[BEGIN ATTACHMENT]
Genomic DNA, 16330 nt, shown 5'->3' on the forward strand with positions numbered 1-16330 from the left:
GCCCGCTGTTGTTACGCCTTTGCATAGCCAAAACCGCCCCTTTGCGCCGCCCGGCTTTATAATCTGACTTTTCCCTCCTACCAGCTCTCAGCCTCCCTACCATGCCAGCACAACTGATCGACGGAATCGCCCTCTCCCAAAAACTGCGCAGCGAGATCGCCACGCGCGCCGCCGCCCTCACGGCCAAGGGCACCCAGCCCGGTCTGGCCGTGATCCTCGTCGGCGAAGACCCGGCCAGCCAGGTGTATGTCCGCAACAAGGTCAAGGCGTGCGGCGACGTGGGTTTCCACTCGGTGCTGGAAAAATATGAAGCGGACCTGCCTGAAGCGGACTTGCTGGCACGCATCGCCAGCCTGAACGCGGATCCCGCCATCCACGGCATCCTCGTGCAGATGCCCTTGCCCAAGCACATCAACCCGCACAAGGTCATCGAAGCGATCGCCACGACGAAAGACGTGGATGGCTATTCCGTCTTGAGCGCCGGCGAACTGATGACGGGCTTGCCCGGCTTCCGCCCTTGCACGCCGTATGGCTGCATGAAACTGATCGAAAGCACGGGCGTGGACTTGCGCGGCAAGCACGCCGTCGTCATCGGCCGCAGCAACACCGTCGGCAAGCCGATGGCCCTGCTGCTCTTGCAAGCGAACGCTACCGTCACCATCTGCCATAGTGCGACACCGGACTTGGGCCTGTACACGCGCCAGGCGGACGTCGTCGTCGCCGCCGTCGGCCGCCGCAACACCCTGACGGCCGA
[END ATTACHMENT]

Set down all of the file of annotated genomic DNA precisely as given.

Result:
Genomic DNA, 16330 nt, shown 5'->3' on the forward strand with positions numbered 1-16330 from the left:
GCCCGCTGTTGTTACGCCTTTGCATAGCCAAAACCGCCCCTTTGCGCCGCCCGGCTTTATAATCTGACTTTTCCCTCCTACCAGCTCTCAGCCTCCCTACCATGCCAGCACAACTGATCGACGGAATCGCCCTCTCCCAAAAACTGCGCAGCGAGATCGCCACGCGCGCCGCCGCCCTCACGGCCAAGGGCACCCAGCCCGGTCTGGCCGTGATCCTCGTCGGCGAAGACCCGGCCAGCCAGGTGTATGTCCGCAACAAGGTCAAGGCGTGCGGCGACGTGGGTTTCCACTCGGTGCTGGAAAAATATGAAGCGGACCTGCCTGAAGCGGACTTGCTGGCACGCATCGCCAGCCTGAACGCGGATCCCGCCATCCACGGCATCCTCGTGCAGATGCCCTTGCCCAAGCACATCAACCCGCACAAGGTCATCGAAGCGATCGCCACGACGAAAGACGTGGATGGCTATTCCGTCTTGAGCGCCGGCGAACTGATGACGGGCTTGCCCGGCTTCCGCCCTTGCACGCCGTATGGCTGCATGAAACTGATCGAAAGCACGGGCGTGGACTTGCGCGGCAAGCACGCCGTCGTCATCGGCCGCAGCAACACCGTCGGCAAGCCGATGGCCCTGCTGCTCTTGCAAGCGAACGCTACCGTCACCATCTGCCATAGTGCGACACCGGACTTGGGCCTGTACACGCGCCAGGCGGACGTCGTCGTCGCCGCCGTCGGCCGCCGCAACACCCTGACGGCCGA